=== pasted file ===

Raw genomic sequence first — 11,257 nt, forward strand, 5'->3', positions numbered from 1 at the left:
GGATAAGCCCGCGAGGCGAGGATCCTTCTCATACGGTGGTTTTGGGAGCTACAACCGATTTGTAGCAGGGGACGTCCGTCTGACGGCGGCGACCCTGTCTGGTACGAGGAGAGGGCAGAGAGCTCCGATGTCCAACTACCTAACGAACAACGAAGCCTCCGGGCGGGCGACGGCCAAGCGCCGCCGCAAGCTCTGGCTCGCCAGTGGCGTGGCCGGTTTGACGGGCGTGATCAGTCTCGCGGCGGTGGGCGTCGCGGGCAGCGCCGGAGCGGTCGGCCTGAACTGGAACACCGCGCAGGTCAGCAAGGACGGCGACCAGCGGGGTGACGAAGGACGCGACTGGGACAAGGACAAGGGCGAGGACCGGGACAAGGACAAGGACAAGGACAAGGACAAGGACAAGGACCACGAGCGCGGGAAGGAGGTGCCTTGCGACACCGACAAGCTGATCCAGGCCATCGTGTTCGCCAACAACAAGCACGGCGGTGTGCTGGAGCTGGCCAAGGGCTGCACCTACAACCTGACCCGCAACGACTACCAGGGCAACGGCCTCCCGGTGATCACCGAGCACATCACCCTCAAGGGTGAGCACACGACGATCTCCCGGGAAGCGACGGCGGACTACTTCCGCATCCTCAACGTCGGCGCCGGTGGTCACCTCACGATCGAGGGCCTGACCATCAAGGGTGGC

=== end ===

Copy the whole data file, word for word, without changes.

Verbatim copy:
Raw genomic sequence first — 11,257 nt, forward strand, 5'->3', positions numbered from 1 at the left:
GGATAAGCCCGCGAGGCGAGGATCCTTCTCATACGGTGGTTTTGGGAGCTACAACCGATTTGTAGCAGGGGACGTCCGTCTGACGGCGGCGACCCTGTCTGGTACGAGGAGAGGGCAGAGAGCTCCGATGTCCAACTACCTAACGAACAACGAAGCCTCCGGGCGGGCGACGGCCAAGCGCCGCCGCAAGCTCTGGCTCGCCAGTGGCGTGGCCGGTTTGACGGGCGTGATCAGTCTCGCGGCGGTGGGCGTCGCGGGCAGCGCCGGAGCGGTCGGCCTGAACTGGAACACCGCGCAGGTCAGCAAGGACGGCGACCAGCGGGGTGACGAAGGACGCGACTGGGACAAGGACAAGGGCGAGGACCGGGACAAGGACAAGGACAAGGACAAGGACAAGGACAAGGACCACGAGCGCGGGAAGGAGGTGCCTTGCGACACCGACAAGCTGATCCAGGCCATCGTGTTCGCCAACAACAAGCACGGCGGTGTGCTGGAGCTGGCCAAGGGCTGCACCTACAACCTGACCCGCAACGACTACCAGGGCAACGGCCTCCCGGTGATCACCGAGCACATCACCCTCAAGGGTGAGCACACGACGATCTCCCGGGAAGCGACGGCGGACTACTTCCGCATCCTCAACGTCGGCGCCGGTGGTCACCTCACGATCGAGGGCCTGACCATCAAGGGTGGC